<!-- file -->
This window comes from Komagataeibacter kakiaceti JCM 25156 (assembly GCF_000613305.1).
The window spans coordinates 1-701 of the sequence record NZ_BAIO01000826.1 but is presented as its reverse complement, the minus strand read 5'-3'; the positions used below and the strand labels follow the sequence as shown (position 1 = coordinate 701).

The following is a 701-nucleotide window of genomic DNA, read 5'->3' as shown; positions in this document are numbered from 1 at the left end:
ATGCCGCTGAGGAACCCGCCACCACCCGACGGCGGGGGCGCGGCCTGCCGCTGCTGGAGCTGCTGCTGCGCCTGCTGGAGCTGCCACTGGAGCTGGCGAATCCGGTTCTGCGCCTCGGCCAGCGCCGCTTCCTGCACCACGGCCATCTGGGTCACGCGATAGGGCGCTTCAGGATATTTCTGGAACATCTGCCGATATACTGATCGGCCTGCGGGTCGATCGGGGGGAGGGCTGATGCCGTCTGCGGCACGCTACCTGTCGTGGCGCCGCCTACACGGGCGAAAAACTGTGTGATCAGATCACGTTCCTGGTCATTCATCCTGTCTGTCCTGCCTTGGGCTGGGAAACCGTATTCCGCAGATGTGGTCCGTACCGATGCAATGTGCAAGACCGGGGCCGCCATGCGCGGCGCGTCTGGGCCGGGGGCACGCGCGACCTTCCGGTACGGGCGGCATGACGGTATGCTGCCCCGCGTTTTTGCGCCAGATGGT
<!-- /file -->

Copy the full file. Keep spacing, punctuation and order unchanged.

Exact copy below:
This window comes from Komagataeibacter kakiaceti JCM 25156 (assembly GCF_000613305.1).
The window spans coordinates 1-701 of the sequence record NZ_BAIO01000826.1 but is presented as its reverse complement, the minus strand read 5'-3'; the positions used below and the strand labels follow the sequence as shown (position 1 = coordinate 701).

The following is a 701-nucleotide window of genomic DNA, read 5'->3' as shown; positions in this document are numbered from 1 at the left end:
ATGCCGCTGAGGAACCCGCCACCACCCGACGGCGGGGGCGCGGCCTGCCGCTGCTGGAGCTGCTGCTGCGCCTGCTGGAGCTGCCACTGGAGCTGGCGAATCCGGTTCTGCGCCTCGGCCAGCGCCGCTTCCTGCACCACGGCCATCTGGGTCACGCGATAGGGCGCTTCAGGATATTTCTGGAACATCTGCCGATATACTGATCGGCCTGCGGGTCGATCGGGGGGAGGGCTGATGCCGTCTGCGGCACGCTACCTGTCGTGGCGCCGCCTACACGGGCGAAAAACTGTGTGATCAGATCACGTTCCTGGTCATTCATCCTGTCTGTCCTGCCTTGGGCTGGGAAACCGTATTCCGCAGATGTGGTCCGTACCGATGCAATGTGCAAGACCGGGGCCGCCATGCGCGGCGCGTCTGGGCCGGGGGCACGCGCGACCTTCCGGTACGGGCGGCATGACGGTATGCTGCCCCGCGTTTTTGCGCCAGATGGT